Options Traders Fuel Upside Risk in U.S. Stocks

Options traders are actively seeking opportunities as U.S. stocks continue to surge, resulting in a surge in hedging requirements, according to data from Nomura’s Charlie McElligott.

Dealers’ net delta exposure has reached a record high of $10.8 billion, indicating a significant need for hedging measures, as reported by McElligott.

Delta and Hedging

In options trading, the term “delta” signifies a contract’s sensitivity to movements in the underlying asset or index, such as the S&P 500 SPX index in this case. When discussing dealers’ exposure, delta provides an estimate of the hedging required with each uptick in the index. A higher delta implies a larger position necessitating hedging.

Traditionally, dealers hedge their short options positions by purchasing futures, stocks, or alternative options. However, due to the current market conditions, options dealers face the necessity of buying additional delta to maintain their hedge, particularly as they hold a significant amount of upside risk from client options.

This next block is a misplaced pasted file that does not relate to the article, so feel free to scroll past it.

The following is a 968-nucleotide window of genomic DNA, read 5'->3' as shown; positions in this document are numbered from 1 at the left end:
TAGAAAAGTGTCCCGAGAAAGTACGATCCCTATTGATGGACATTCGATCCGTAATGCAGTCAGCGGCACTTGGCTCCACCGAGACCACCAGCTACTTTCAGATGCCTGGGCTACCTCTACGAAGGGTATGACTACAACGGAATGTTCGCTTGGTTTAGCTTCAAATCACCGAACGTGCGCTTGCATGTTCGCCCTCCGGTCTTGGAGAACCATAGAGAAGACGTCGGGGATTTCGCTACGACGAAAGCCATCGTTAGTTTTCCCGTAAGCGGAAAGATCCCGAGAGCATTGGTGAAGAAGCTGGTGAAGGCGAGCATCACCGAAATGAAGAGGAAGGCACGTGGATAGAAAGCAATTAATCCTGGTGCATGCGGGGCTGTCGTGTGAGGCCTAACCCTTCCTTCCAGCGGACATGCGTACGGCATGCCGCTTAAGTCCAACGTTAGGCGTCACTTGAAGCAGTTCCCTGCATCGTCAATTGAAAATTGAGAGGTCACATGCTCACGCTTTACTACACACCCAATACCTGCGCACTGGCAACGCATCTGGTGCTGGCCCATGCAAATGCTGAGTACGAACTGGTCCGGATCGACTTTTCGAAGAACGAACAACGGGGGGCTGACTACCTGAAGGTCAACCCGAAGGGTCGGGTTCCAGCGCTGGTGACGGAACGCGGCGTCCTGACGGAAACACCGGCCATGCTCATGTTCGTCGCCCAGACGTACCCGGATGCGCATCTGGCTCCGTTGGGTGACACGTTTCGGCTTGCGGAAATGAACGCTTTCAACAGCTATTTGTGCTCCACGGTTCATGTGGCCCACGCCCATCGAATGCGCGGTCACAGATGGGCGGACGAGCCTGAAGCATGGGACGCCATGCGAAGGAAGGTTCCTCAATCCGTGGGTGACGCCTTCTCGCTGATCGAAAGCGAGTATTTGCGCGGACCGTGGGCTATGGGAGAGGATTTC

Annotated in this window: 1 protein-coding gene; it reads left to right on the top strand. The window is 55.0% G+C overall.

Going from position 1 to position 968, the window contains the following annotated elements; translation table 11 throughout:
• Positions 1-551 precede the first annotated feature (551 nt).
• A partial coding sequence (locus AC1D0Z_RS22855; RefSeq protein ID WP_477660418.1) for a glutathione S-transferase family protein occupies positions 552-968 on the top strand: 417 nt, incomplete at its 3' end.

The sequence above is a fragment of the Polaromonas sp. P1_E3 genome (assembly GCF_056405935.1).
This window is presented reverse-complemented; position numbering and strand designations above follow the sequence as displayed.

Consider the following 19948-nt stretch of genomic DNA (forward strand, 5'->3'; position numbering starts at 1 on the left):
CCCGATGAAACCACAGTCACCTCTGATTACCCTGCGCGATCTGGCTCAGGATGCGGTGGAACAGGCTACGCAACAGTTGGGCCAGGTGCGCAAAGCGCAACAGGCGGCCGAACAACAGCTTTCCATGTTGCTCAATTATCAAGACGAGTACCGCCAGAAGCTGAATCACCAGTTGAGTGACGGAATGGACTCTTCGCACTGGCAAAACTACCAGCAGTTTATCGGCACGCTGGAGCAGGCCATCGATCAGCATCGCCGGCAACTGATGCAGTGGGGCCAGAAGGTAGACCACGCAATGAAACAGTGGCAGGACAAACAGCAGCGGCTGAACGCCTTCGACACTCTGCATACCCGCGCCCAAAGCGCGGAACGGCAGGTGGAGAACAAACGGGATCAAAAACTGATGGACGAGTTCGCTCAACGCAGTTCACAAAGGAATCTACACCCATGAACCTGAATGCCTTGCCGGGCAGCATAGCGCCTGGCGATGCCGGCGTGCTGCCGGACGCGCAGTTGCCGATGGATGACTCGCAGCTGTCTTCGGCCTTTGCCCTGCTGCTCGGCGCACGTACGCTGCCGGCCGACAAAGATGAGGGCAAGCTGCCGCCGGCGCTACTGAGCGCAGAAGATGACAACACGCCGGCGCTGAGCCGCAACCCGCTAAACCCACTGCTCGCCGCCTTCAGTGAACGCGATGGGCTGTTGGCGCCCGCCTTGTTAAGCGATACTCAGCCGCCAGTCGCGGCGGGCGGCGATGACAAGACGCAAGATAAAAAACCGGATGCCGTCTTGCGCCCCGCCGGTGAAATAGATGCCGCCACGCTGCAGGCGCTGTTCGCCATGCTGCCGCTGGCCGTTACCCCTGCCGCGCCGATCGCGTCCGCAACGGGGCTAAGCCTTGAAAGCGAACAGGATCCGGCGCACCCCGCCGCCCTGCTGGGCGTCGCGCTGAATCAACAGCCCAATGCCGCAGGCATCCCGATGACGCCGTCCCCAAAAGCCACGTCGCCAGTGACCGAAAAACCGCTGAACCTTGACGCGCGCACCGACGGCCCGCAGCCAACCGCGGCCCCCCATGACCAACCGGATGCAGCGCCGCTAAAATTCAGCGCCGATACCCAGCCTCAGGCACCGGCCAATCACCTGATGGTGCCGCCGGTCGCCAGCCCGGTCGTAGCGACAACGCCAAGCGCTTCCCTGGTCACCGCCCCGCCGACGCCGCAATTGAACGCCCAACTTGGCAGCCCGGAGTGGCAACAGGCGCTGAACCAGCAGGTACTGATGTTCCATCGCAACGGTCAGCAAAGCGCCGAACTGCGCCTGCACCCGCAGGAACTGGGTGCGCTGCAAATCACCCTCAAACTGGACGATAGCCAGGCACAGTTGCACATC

Elevated Trading in S&P 500 Calls

Throughout December, trading activity in calls linked to the S&P 500 index has remained notably high. On average, approximately 1.44 million calls tied to the index are changing hands per session, according to data from Cboe Global Markets. This elevated activity is part of a broader surge in options trading seen since autumn.

When considering both puts and calls, the average volume has surpassed 3.3 million contracts in December. This figure is approaching the monthly record set in October, which saw nearly 3.5 million contracts tied to the index being traded on Cboe Global Markets’ platforms.

Market Update

The S&P 500 recently approached its all-time high before experiencing a sell-off during Wednesday’s close. By the end of trading, the index had declined by 1.1%, reaching 4,720 points.

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